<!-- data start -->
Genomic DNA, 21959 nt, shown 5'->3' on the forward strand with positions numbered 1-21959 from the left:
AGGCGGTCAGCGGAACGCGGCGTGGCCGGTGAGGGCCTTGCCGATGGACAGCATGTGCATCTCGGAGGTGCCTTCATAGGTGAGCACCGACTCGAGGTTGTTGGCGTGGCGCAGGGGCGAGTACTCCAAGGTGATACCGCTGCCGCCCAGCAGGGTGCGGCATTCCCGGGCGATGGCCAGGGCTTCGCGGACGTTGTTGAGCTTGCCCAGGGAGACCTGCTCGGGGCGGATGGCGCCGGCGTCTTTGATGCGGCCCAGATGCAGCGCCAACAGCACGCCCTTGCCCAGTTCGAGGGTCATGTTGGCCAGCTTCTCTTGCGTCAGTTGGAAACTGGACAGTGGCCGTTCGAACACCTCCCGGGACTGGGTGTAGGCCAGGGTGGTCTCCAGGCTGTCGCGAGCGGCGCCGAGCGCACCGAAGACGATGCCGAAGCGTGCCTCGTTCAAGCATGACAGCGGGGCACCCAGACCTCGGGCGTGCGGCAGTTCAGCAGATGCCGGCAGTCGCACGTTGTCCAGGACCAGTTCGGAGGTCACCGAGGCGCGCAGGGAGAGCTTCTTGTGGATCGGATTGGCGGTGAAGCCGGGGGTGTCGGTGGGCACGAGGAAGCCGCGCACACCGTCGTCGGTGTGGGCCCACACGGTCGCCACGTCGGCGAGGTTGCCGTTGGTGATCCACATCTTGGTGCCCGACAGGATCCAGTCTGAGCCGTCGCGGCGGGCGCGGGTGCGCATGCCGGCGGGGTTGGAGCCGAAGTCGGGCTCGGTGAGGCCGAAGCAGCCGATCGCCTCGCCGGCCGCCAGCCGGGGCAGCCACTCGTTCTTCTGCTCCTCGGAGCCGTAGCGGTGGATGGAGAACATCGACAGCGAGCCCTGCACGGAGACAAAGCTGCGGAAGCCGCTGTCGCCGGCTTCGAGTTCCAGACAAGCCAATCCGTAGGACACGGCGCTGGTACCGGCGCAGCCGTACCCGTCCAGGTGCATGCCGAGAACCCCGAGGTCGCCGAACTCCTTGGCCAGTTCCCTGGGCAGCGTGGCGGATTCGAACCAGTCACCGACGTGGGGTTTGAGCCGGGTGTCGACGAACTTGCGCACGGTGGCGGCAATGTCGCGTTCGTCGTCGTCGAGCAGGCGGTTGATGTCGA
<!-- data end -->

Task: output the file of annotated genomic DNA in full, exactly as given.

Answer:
Genomic DNA, 21959 nt, shown 5'->3' on the forward strand with positions numbered 1-21959 from the left:
AGGCGGTCAGCGGAACGCGGCGTGGCCGGTGAGGGCCTTGCCGATGGACAGCATGTGCATCTCGGAGGTGCCTTCATAGGTGAGCACCGACTCGAGGTTGTTGGCGTGGCGCAGGGGCGAGTACTCCAAGGTGATACCGCTGCCGCCCAGCAGGGTGCGGCATTCCCGGGCGATGGCCAGGGCTTCGCGGACGTTGTTGAGCTTGCCCAGGGAGACCTGCTCGGGGCGGATGGCGCCGGCGTCTTTGATGCGGCCCAGATGCAGCGCCAACAGCACGCCCTTGCCCAGTTCGAGGGTCATGTTGGCCAGCTTCTCTTGCGTCAGTTGGAAACTGGACAGTGGCCGTTCGAACACCTCCCGGGACTGGGTGTAGGCCAGGGTGGTCTCCAGGCTGTCGCGAGCGGCGCCGAGCGCACCGAAGACGATGCCGAAGCGTGCCTCGTTCAAGCATGACAGCGGGGCACCCAGACCTCGGGCGTGCGGCAGTTCAGCAGATGCCGGCAGTCGCACGTTGTCCAGGACCAGTTCGGAGGTCACCGAGGCGCGCAGGGAGAGCTTCTTGTGGATCGGATTGGCGGTGAAGCCGGGGGTGTCGGTGGGCACGAGGAAGCCGCGCACACCGTCGTCGGTGTGGGCCCACACGGTCGCCACGTCGGCGAGGTTGCCGTTGGTGATCCACATCTTGGTGCCCGACAGGATCCAGTCTGAGCCGTCGCGGCGGGCGCGGGTGCGCATGCCGGCGGGGTTGGAGCCGAAGTCGGGCTCGGTGAGGCCGAAGCAGCCGATCGCCTCGCCGGCCGCCAGCCGGGGCAGCCACTCGTTCTTCTGCTCCTCGGAGCCGTAGCGGTGGATGGAGAACATCGACAGCGAGCCCTGCACGGAGACAAAGCTGCGGAAGCCGCTGTCGCCGGCTTCGAGTTCCAGACAAGCCAATCCGTAGGACACGGCGCTGGTACCGGCGCAGCCGTACCCGTCCAGGTGCATGCCGAGAACCCCGAGGTCGCCGAACTCCTTGGCCAGTTCCCTGGGCAGCGTGGCGGATTCGAACCAGTCACCGACGTGGGGTTTGAGCCGGGTGTCGACGAACTTGCGCACGGTGGCGGCAATGTCGCGTTCGTCGTCGTCGAGCAGGCGGTTGATGTCGA